The predictions for 2022 currently vary between a ZHR score of ~10 and several thousands, depending on which dusttrail is being considered. Hopefully, over the next few years, the model makers will be able to make a more reliable prediction about the activity in that year, especially for the dusttrail of 1995.

In the period of 2000 up to and including 2014, per year only few tau Herculids were observed visually by dutch observers.


A word of thanks to Reinder Bouma for valuable advice and critically reading through this article. And, of course, a word of thanks to all CAMS posts for their full commitment and swift processing of data.



[1] H. Lüthen , R. Arlt , M. Jäger , The Disintegrating Comet 73P/Schwassmann-Wachmann 3 and Its Meteors , WGN 29  1/ 2 (2001) , p. 15 – 28

[2] Drummond J. D. (1981). “A test of comet and meteor shower associations”. Icarus 45, p. 545–553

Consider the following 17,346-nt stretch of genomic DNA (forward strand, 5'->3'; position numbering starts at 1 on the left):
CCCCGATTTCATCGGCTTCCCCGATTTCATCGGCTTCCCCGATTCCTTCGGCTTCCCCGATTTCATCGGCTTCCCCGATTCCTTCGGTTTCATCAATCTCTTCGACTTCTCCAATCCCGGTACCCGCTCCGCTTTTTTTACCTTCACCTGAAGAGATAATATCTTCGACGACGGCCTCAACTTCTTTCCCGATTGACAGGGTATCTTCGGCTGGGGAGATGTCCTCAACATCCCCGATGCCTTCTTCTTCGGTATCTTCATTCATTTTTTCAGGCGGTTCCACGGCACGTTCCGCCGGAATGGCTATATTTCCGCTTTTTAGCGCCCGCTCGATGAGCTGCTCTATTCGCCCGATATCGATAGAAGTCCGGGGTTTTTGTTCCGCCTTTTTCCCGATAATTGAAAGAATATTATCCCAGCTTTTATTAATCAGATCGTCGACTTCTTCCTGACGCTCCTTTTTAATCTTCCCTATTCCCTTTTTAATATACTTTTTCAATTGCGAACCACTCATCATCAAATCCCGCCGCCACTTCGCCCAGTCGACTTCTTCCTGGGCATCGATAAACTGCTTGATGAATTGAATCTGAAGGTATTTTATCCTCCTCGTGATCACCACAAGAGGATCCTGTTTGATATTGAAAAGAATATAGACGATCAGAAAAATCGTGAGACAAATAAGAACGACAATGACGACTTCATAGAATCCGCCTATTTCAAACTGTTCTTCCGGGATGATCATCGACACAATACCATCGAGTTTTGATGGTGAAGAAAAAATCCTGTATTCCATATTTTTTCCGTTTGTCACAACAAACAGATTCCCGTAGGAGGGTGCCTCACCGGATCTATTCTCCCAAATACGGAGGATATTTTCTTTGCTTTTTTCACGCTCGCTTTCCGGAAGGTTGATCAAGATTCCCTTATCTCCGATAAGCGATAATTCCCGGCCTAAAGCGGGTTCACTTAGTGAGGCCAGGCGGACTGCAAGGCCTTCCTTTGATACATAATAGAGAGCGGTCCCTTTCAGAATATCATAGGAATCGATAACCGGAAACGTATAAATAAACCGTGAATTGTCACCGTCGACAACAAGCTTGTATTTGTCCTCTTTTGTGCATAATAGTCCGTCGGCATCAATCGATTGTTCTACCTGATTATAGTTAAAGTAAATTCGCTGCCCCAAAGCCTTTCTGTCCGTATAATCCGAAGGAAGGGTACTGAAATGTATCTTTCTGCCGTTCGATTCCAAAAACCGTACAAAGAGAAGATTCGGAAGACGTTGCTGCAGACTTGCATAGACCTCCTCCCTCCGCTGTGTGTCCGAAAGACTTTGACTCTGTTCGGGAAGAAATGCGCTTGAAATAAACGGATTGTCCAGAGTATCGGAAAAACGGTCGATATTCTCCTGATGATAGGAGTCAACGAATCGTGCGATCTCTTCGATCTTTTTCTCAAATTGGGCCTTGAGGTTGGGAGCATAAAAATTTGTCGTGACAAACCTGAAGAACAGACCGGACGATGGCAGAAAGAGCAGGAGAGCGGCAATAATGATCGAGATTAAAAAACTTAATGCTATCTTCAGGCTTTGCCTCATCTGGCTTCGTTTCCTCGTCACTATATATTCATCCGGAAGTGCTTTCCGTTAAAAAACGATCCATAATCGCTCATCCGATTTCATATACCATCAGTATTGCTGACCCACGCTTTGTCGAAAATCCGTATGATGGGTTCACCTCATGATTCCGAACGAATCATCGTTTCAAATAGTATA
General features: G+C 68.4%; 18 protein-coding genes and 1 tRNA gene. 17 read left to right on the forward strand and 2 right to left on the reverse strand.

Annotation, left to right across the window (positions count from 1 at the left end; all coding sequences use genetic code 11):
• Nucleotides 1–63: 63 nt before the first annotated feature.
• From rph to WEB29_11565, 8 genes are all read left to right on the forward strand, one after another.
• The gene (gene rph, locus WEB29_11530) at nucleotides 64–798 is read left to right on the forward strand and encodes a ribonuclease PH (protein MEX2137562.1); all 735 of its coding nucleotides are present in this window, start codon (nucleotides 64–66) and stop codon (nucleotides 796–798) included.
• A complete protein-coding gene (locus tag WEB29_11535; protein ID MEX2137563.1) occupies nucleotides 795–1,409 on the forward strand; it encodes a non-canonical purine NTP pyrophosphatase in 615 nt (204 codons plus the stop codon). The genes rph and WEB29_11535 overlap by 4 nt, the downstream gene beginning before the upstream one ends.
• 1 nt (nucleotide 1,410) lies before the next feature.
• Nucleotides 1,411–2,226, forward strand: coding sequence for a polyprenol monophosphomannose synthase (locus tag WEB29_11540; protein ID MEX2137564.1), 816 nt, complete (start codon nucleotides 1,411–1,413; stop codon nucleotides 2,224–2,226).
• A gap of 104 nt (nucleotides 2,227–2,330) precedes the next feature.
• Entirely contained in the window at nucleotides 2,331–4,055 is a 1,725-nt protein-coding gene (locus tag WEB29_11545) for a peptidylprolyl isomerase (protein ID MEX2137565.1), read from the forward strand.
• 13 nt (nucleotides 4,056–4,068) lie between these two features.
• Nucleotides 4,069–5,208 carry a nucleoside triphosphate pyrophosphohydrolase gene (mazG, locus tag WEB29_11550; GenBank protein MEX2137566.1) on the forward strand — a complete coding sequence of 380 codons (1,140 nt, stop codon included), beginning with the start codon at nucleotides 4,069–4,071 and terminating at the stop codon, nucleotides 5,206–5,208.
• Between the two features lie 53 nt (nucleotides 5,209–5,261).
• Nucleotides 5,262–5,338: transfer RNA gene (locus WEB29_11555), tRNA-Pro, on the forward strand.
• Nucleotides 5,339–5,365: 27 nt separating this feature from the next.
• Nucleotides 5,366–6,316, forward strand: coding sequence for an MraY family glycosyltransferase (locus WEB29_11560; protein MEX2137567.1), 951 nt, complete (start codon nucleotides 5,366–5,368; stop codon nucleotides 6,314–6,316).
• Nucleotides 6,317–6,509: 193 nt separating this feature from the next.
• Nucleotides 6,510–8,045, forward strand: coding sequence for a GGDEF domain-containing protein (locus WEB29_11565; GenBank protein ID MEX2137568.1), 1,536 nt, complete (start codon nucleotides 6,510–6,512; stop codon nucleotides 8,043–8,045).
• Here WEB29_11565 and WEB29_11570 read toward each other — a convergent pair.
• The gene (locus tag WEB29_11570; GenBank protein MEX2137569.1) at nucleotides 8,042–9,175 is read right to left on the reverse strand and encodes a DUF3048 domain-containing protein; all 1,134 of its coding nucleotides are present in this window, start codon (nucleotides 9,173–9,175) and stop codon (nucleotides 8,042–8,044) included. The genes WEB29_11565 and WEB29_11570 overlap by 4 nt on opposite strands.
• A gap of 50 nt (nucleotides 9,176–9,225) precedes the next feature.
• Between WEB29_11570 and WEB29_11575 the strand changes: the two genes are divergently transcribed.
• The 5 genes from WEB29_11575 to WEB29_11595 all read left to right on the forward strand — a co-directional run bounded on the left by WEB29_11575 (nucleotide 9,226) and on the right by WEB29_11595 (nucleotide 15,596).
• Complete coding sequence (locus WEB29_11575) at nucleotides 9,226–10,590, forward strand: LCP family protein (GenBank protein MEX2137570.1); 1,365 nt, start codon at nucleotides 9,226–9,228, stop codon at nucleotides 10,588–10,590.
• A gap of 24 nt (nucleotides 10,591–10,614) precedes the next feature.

[3] MPEC 2017-L52

[4] CBET 2817

[5] P.A. Wiegert , P.G. Brown , J. Vaubaillon , H. Schijns , The τ Herculid meteor shower and Comet 73P/Schwassmann-Wachmann3 , Mon. Not. R. Astron. Soc 361 , 638 – 644 (2005)

[6]  http://feraj.ru/Radiants/Predictions/73p-ids2017eng.html

[7] P. Jenniskens , P.S. Gural, L. Dynneson, B.J. Grigsby, K.E. Newmane, M. Borden, M. Koop, D. Holman, CAMS: Cameras       for  Allsky Meteor  Surveillance to establish minor meteor showers, ICARUS 216 (2011) , p.40 – 61

[8] P. Jenniskens et.al., The established meteor showers as observed by CAMS, ICARUS 266 (2016) 331 – 354